How can I connect with parents when I don't speak their primary language?
Sincerely, Lost in Translation
Hi Lost in Translation,
I think it’s great that you’re already thinking about how to communicate with parents of all backgrounds, including linguistically diverse parents. Even when parents do not speak English, they want to have an active role in their children’s education.
1. Don't Make Assumptions
First, don’t assume that parents cannot speak English. Work with the ELL (English Language Learner) teacher to find out which parents are not English speakers.
2. Find Out What Translation & Interpretation Services Are Available
Next, find out the process for scheduling translation and interpretation services. Most schools have an accessible resource for Spanish, but other languages might take some forethought, especially if your school uses an external translation and interpretation service. Also, staff providing these services might not always do both. If you need both translation and interpretation, make sure to double-check.
If at all possible, don’t use the child. The child should be able to stay in his or her role as a student and not be completing a compensated role such as translating or interpreting at a meeting.
Speaking of compensation, when schools use external companies, those people get paid! Even if a colleague down the hall speaks the parents' language, and even if the colleague states not minding being asked, verify if this is a task your colleague will be compensated for. If not, do not accept their offer.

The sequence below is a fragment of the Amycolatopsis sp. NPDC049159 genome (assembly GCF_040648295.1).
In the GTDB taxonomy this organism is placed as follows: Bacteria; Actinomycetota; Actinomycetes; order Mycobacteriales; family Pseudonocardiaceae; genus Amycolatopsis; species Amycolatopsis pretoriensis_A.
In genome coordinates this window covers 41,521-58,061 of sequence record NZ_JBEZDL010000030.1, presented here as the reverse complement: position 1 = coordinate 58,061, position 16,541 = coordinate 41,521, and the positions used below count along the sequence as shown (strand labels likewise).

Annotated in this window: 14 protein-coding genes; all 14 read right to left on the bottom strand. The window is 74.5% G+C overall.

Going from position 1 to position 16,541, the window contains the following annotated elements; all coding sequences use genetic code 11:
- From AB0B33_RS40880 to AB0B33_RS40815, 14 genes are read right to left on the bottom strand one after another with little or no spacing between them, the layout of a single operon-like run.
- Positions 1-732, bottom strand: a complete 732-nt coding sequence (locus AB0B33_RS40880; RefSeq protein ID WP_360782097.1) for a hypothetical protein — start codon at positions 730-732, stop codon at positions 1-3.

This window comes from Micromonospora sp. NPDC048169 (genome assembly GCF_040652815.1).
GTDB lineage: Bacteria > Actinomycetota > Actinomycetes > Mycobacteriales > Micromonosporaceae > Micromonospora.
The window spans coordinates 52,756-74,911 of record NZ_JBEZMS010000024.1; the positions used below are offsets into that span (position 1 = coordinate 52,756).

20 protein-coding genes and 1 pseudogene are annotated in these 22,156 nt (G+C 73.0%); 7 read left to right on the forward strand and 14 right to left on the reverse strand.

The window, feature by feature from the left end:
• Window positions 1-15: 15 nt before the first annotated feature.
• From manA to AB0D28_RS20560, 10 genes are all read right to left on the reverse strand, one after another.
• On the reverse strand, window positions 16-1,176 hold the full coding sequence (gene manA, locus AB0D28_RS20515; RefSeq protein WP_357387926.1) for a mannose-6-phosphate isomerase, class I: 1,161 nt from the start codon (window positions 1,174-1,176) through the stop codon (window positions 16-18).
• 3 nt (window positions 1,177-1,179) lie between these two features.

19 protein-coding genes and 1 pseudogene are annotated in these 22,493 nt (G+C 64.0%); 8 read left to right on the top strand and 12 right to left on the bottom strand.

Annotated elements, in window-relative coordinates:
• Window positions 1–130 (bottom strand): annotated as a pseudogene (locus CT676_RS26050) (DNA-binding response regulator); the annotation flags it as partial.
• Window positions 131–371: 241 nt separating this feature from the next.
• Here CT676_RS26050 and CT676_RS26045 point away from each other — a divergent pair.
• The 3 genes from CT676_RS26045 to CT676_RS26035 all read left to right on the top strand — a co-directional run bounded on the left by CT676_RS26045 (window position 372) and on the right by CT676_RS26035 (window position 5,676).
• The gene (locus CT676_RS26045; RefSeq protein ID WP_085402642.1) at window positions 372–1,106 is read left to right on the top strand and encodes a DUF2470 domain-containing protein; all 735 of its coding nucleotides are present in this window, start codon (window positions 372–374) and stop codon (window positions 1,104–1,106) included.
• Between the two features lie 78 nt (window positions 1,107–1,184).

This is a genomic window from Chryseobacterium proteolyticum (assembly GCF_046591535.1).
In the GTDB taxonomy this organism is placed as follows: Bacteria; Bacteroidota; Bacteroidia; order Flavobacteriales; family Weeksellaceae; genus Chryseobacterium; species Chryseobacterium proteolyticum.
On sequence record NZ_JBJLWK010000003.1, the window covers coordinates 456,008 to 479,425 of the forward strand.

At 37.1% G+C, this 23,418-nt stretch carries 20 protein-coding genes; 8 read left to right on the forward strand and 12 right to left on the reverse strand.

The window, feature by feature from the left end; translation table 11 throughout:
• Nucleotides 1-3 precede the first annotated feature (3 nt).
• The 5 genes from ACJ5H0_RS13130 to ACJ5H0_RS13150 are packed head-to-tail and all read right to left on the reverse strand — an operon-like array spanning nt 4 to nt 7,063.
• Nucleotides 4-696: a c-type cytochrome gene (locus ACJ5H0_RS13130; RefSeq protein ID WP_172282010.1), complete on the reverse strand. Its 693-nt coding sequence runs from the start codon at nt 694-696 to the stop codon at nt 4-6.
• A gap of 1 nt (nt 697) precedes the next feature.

3. Make Genuine Connections With Parents
Finally, look at the parent(s) when an interpreter is talking. An interpreter is a tool, not the person with whom you are connecting. Look at the parent(s) and make eye contact the same as you would in any other parent conference.
Hopefully, these tips will clear up your communication channels, and you won’t stay stuck — lost in translation.
Shawnta is a married mother of identical twin boys. As an Indiana native, she attended school in two Indianapolis school districts; she attended Indianapolis Public Schools for two years and completed her education in Lawrence Township Schools. Her sons entered kindergarten during the 2016-2017 school year, so she not only navigates Indianapolis schools from the educator's perspective but also ...